The best way to get even with a cab driver in Singapore is to pick up the phone and lodge a complaint. This will certainly go on their record. A former flat mate of mine did just that after she came from Cold Storage. Maybe he – cab driver – woke up at the wrong side of the bed or something but his rudeness certainly merited a call to the cab company. First, he grudgingly unloaded the trunk of the cab of the groceries and, second, nearly hit her as he manoeuvred out of the driveway of Stevens Close.  She never found out what happened to that cab driver but she felt that he’d change his ways.

Complaints about cab drivers in Singapore and the Philippines are varied with the former accounting for top grievances of tardiness and rudeness. Grumbles about Philippine cab drivers, on the other hand, on top of the rudeness, include not using the meter to calculate the fare. To make things worse, passengers always get this sinking feeling that even if you jot down the number and make that call, your grievance would just be tossed aside. The situation gets reversed and you, the victim, actually end up as the culprit. But there is justice every now and then especially when you’re faced with a thick-faced cab driver who appropriates the spirit of the moment (Christmas and New Year unearth the weirdoes!) for his materialistic personal motives.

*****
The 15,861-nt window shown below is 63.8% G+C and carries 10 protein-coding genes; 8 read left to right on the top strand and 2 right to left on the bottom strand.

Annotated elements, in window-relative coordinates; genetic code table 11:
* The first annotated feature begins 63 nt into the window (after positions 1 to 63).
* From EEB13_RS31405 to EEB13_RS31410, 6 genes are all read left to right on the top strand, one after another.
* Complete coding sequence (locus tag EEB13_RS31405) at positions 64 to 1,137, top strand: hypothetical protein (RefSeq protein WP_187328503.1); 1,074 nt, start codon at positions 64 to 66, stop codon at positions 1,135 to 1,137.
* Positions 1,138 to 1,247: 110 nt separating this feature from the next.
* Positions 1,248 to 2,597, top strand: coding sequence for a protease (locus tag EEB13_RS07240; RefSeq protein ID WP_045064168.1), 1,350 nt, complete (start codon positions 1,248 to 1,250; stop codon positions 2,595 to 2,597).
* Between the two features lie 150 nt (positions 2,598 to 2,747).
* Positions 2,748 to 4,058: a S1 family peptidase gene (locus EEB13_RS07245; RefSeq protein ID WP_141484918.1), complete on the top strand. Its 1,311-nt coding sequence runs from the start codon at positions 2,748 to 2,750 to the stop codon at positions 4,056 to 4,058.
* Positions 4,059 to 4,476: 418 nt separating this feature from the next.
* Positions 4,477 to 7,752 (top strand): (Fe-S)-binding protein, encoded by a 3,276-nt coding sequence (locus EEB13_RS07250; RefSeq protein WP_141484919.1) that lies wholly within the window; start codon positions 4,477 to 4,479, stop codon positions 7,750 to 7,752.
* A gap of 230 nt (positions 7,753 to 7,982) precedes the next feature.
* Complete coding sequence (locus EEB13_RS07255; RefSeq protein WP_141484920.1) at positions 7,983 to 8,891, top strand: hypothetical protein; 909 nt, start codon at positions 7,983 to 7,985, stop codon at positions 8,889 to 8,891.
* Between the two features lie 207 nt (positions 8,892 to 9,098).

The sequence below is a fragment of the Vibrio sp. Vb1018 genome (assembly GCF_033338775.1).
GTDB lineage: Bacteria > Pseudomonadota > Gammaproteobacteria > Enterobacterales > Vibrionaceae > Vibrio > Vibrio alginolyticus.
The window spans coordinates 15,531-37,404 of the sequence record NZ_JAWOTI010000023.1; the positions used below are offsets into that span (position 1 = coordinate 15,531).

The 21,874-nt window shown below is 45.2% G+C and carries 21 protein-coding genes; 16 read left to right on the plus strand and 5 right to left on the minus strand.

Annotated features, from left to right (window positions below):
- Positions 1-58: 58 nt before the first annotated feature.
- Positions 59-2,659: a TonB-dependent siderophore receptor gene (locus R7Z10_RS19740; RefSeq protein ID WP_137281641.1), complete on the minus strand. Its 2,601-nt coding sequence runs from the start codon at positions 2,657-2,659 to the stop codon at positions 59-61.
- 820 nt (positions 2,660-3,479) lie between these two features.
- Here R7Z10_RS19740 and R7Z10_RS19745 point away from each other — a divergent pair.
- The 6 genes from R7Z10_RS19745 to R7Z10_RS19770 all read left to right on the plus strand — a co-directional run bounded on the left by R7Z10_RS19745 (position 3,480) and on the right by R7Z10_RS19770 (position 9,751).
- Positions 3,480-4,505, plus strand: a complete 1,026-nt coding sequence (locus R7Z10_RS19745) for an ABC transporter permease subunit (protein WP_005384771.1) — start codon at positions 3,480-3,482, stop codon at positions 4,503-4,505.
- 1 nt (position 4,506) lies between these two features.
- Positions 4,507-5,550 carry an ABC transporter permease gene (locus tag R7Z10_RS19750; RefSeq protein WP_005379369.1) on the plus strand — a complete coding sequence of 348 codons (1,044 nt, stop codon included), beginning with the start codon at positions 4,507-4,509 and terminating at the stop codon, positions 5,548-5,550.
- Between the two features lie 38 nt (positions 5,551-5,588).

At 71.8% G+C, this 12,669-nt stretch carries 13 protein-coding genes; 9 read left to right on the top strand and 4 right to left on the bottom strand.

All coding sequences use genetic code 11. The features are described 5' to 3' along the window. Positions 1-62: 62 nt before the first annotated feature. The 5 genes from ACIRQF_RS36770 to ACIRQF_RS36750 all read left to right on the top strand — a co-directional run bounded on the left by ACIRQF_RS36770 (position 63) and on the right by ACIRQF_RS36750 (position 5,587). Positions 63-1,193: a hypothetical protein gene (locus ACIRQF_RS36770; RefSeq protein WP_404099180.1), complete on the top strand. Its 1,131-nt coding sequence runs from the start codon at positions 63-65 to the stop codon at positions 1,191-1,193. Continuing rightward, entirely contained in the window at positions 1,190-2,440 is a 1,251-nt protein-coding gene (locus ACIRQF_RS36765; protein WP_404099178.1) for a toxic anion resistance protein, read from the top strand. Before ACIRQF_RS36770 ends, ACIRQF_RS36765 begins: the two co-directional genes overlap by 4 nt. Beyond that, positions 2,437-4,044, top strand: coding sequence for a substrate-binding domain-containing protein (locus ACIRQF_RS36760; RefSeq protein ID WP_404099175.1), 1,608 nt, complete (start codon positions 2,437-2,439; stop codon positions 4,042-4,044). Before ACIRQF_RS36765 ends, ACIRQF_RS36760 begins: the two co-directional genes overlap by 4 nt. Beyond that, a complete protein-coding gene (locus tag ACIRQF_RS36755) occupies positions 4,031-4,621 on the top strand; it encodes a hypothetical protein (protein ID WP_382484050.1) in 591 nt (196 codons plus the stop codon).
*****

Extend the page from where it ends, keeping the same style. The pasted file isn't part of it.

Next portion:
My father flagged down a cab, not wanting to be caught in traffic en route to the state university one December afternoon. When he got in, he was met with that unctuous greeting that always riled our family.

“Sir, dagdag naman po ng Phil20,” the cab driver said with a Cheshire cat grin, related my father.

“Alam ko,” was the curt reply that met the cab driver, “nagbibigay naman talaga ako.”

The drive to the university was relatively a smooth and quiet one with the cab driver thinking he’d earn extra money and my father spared of the badgering. They reached their destination and my father alighted without bothering to collect the change.

“Limang piso lang,” was the very disappointed remark of the driver, which was audible enough for my father to hear.



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